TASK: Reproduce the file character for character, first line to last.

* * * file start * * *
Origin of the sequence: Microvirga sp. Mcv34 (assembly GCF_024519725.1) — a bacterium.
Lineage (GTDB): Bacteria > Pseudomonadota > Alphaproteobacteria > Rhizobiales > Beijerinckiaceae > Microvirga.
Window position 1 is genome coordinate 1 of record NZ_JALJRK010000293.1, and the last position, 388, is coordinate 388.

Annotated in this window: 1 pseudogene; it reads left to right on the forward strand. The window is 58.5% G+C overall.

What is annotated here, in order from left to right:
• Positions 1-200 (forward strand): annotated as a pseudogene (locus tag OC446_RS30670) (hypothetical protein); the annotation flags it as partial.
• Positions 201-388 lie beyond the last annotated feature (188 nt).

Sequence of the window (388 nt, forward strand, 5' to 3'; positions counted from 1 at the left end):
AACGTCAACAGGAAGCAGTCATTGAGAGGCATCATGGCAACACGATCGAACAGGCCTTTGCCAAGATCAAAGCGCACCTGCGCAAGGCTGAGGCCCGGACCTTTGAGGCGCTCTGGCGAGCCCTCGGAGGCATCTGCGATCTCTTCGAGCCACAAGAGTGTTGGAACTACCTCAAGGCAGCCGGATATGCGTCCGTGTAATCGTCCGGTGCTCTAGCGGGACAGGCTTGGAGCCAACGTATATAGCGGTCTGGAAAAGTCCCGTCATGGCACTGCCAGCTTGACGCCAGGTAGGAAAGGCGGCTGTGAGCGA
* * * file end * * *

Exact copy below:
Origin of the sequence: Microvirga sp. Mcv34 (assembly GCF_024519725.1) — a bacterium.
Lineage (GTDB): Bacteria > Pseudomonadota > Alphaproteobacteria > Rhizobiales > Beijerinckiaceae > Microvirga.
Window position 1 is genome coordinate 1 of record NZ_JALJRK010000293.1, and the last position, 388, is coordinate 388.

Annotated in this window: 1 pseudogene; it reads left to right on the forward strand. The window is 58.5% G+C overall.

What is annotated here, in order from left to right:
• Positions 1-200 (forward strand): annotated as a pseudogene (locus tag OC446_RS30670) (hypothetical protein); the annotation flags it as partial.
• Positions 201-388 lie beyond the last annotated feature (188 nt).

Sequence of the window (388 nt, forward strand, 5' to 3'; positions counted from 1 at the left end):
AACGTCAACAGGAAGCAGTCATTGAGAGGCATCATGGCAACACGATCGAACAGGCCTTTGCCAAGATCAAAGCGCACCTGCGCAAGGCTGAGGCCCGGACCTTTGAGGCGCTCTGGCGAGCCCTCGGAGGCATCTGCGATCTCTTCGAGCCACAAGAGTGTTGGAACTACCTCAAGGCAGCCGGATATGCGTCCGTGTAATCGTCCGGTGCTCTAGCGGGACAGGCTTGGAGCCAACGTATATAGCGGTCTGGAAAAGTCCCGTCATGGCACTGCCAGCTTGACGCCAGGTAGGAAAGGCGGCTGTGAGCGA